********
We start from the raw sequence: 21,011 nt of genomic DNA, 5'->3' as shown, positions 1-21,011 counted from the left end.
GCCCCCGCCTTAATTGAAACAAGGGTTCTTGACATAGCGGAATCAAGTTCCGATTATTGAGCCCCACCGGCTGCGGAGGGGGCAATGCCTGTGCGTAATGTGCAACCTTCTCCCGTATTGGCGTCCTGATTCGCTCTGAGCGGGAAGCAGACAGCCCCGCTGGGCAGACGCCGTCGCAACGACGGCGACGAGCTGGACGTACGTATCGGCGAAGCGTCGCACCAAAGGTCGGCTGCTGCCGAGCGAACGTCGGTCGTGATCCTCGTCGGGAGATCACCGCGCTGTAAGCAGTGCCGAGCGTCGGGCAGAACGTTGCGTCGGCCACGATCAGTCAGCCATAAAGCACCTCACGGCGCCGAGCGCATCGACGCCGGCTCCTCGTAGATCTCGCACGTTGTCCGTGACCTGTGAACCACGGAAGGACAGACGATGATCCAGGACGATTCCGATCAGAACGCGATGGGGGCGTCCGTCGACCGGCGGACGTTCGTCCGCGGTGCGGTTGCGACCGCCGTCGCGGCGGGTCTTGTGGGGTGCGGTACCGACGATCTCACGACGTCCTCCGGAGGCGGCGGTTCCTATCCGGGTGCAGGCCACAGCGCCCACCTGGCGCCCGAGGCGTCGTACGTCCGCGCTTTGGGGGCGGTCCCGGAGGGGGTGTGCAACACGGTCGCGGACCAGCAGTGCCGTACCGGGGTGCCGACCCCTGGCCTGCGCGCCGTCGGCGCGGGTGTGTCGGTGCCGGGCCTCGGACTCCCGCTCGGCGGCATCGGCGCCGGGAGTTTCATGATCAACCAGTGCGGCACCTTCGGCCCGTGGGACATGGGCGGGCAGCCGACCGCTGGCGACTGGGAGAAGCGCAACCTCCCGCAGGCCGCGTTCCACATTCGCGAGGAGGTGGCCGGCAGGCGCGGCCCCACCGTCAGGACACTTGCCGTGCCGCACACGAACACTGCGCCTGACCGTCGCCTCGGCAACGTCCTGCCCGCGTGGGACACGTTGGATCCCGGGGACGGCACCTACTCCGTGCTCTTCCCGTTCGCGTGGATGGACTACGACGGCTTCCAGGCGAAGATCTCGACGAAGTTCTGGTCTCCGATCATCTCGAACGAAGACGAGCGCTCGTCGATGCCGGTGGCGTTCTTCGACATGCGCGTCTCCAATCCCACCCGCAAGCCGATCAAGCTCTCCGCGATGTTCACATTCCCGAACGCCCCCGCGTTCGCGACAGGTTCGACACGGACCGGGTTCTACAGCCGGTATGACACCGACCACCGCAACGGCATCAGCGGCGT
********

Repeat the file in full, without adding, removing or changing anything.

We start from the raw sequence: 21,011 nt of genomic DNA, 5'->3' as shown, positions 1-21,011 counted from the left end.
GCCCCCGCCTTAATTGAAACAAGGGTTCTTGACATAGCGGAATCAAGTTCCGATTATTGAGCCCCACCGGCTGCGGAGGGGGCAATGCCTGTGCGTAATGTGCAACCTTCTCCCGTATTGGCGTCCTGATTCGCTCTGAGCGGGAAGCAGACAGCCCCGCTGGGCAGACGCCGTCGCAACGACGGCGACGAGCTGGACGTACGTATCGGCGAAGCGTCGCACCAAAGGTCGGCTGCTGCCGAGCGAACGTCGGTCGTGATCCTCGTCGGGAGATCACCGCGCTGTAAGCAGTGCCGAGCGTCGGGCAGAACGTTGCGTCGGCCACGATCAGTCAGCCATAAAGCACCTCACGGCGCCGAGCGCATCGACGCCGGCTCCTCGTAGATCTCGCACGTTGTCCGTGACCTGTGAACCACGGAAGGACAGACGATGATCCAGGACGATTCCGATCAGAACGCGATGGGGGCGTCCGTCGACCGGCGGACGTTCGTCCGCGGTGCGGTTGCGACCGCCGTCGCGGCGGGTCTTGTGGGGTGCGGTACCGACGATCTCACGACGTCCTCCGGAGGCGGCGGTTCCTATCCGGGTGCAGGCCACAGCGCCCACCTGGCGCCCGAGGCGTCGTACGTCCGCGCTTTGGGGGCGGTCCCGGAGGGGGTGTGCAACACGGTCGCGGACCAGCAGTGCCGTACCGGGGTGCCGACCCCTGGCCTGCGCGCCGTCGGCGCGGGTGTGTCGGTGCCGGGCCTCGGACTCCCGCTCGGCGGCATCGGCGCCGGGAGTTTCATGATCAACCAGTGCGGCACCTTCGGCCCGTGGGACATGGGCGGGCAGCCGACCGCTGGCGACTGGGAGAAGCGCAACCTCCCGCAGGCCGCGTTCCACATTCGCGAGGAGGTGGCCGGCAGGCGCGGCCCCACCGTCAGGACACTTGCCGTGCCGCACACGAACACTGCGCCTGACCGTCGCCTCGGCAACGTCCTGCCCGCGTGGGACACGTTGGATCCCGGGGACGGCACCTACTCCGTGCTCTTCCCGTTCGCGTGGATGGACTACGACGGCTTCCAGGCGAAGATCTCGACGAAGTTCTGGTCTCCGATCATCTCGAACGAAGACGAGCGCTCGTCGATGCCGGTGGCGTTCTTCGACATGCGCGTCTCCAATCCCACCCGCAAGCCGATCAAGCTCTCCGCGATGTTCACATTCCCGAACGCCCCCGCGTTCGCGACAGGTTCGACACGGACCGGGTTCTACAGCCGGTATGACACCGACCACCGCAACGGCATCAGCGGCGT